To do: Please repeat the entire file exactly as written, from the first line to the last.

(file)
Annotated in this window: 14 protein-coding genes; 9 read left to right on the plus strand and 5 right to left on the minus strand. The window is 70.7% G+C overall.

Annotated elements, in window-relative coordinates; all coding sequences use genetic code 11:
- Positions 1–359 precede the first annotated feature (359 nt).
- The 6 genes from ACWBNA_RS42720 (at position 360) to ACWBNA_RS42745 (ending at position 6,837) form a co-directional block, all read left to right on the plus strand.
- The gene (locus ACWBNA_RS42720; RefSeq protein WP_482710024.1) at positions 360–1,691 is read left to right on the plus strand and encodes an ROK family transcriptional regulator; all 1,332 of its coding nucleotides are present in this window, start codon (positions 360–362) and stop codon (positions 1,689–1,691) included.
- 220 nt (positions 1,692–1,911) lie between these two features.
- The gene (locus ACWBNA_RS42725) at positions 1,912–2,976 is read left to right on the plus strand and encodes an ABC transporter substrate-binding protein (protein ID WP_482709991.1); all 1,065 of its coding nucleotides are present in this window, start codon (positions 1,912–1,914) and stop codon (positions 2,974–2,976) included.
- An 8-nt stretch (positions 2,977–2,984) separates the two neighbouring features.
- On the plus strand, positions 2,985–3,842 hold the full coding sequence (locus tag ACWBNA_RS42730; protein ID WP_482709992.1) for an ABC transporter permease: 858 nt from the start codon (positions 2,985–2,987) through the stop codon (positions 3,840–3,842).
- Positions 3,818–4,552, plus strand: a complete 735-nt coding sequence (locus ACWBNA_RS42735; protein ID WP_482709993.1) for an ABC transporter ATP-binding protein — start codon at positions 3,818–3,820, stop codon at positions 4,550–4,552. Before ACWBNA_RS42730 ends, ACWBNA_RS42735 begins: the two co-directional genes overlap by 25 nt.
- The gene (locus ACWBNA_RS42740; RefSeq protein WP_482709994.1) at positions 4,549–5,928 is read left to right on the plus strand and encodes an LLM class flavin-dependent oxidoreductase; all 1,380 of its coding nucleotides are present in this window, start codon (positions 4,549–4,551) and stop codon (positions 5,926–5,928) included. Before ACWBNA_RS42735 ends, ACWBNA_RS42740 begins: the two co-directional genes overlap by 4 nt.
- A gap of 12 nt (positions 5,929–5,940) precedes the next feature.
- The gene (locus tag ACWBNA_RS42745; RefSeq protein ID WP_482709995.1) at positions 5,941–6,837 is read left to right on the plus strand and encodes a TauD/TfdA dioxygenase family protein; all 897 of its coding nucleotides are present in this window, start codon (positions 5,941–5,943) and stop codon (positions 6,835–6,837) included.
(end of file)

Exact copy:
Annotated in this window: 14 protein-coding genes; 9 read left to right on the plus strand and 5 right to left on the minus strand. The window is 70.7% G+C overall.

Annotated elements, in window-relative coordinates; all coding sequences use genetic code 11:
- Positions 1–359 precede the first annotated feature (359 nt).
- The 6 genes from ACWBNA_RS42720 (at position 360) to ACWBNA_RS42745 (ending at position 6,837) form a co-directional block, all read left to right on the plus strand.
- The gene (locus ACWBNA_RS42720; RefSeq protein WP_482710024.1) at positions 360–1,691 is read left to right on the plus strand and encodes an ROK family transcriptional regulator; all 1,332 of its coding nucleotides are present in this window, start codon (positions 360–362) and stop codon (positions 1,689–1,691) included.
- 220 nt (positions 1,692–1,911) lie between these two features.
- The gene (locus ACWBNA_RS42725) at positions 1,912–2,976 is read left to right on the plus strand and encodes an ABC transporter substrate-binding protein (protein ID WP_482709991.1); all 1,065 of its coding nucleotides are present in this window, start codon (positions 1,912–1,914) and stop codon (positions 2,974–2,976) included.
- An 8-nt stretch (positions 2,977–2,984) separates the two neighbouring features.
- On the plus strand, positions 2,985–3,842 hold the full coding sequence (locus tag ACWBNA_RS42730; protein ID WP_482709992.1) for an ABC transporter permease: 858 nt from the start codon (positions 2,985–2,987) through the stop codon (positions 3,840–3,842).
- Positions 3,818–4,552, plus strand: a complete 735-nt coding sequence (locus ACWBNA_RS42735; protein ID WP_482709993.1) for an ABC transporter ATP-binding protein — start codon at positions 3,818–3,820, stop codon at positions 4,550–4,552. Before ACWBNA_RS42730 ends, ACWBNA_RS42735 begins: the two co-directional genes overlap by 25 nt.
- The gene (locus ACWBNA_RS42740; RefSeq protein WP_482709994.1) at positions 4,549–5,928 is read left to right on the plus strand and encodes an LLM class flavin-dependent oxidoreductase; all 1,380 of its coding nucleotides are present in this window, start codon (positions 4,549–4,551) and stop codon (positions 5,926–5,928) included. Before ACWBNA_RS42735 ends, ACWBNA_RS42740 begins: the two co-directional genes overlap by 4 nt.
- A gap of 12 nt (positions 5,929–5,940) precedes the next feature.
- The gene (locus tag ACWBNA_RS42745; RefSeq protein ID WP_482709995.1) at positions 5,941–6,837 is read left to right on the plus strand and encodes a TauD/TfdA dioxygenase family protein; all 897 of its coding nucleotides are present in this window, start codon (positions 5,941–5,943) and stop codon (positions 6,835–6,837) included.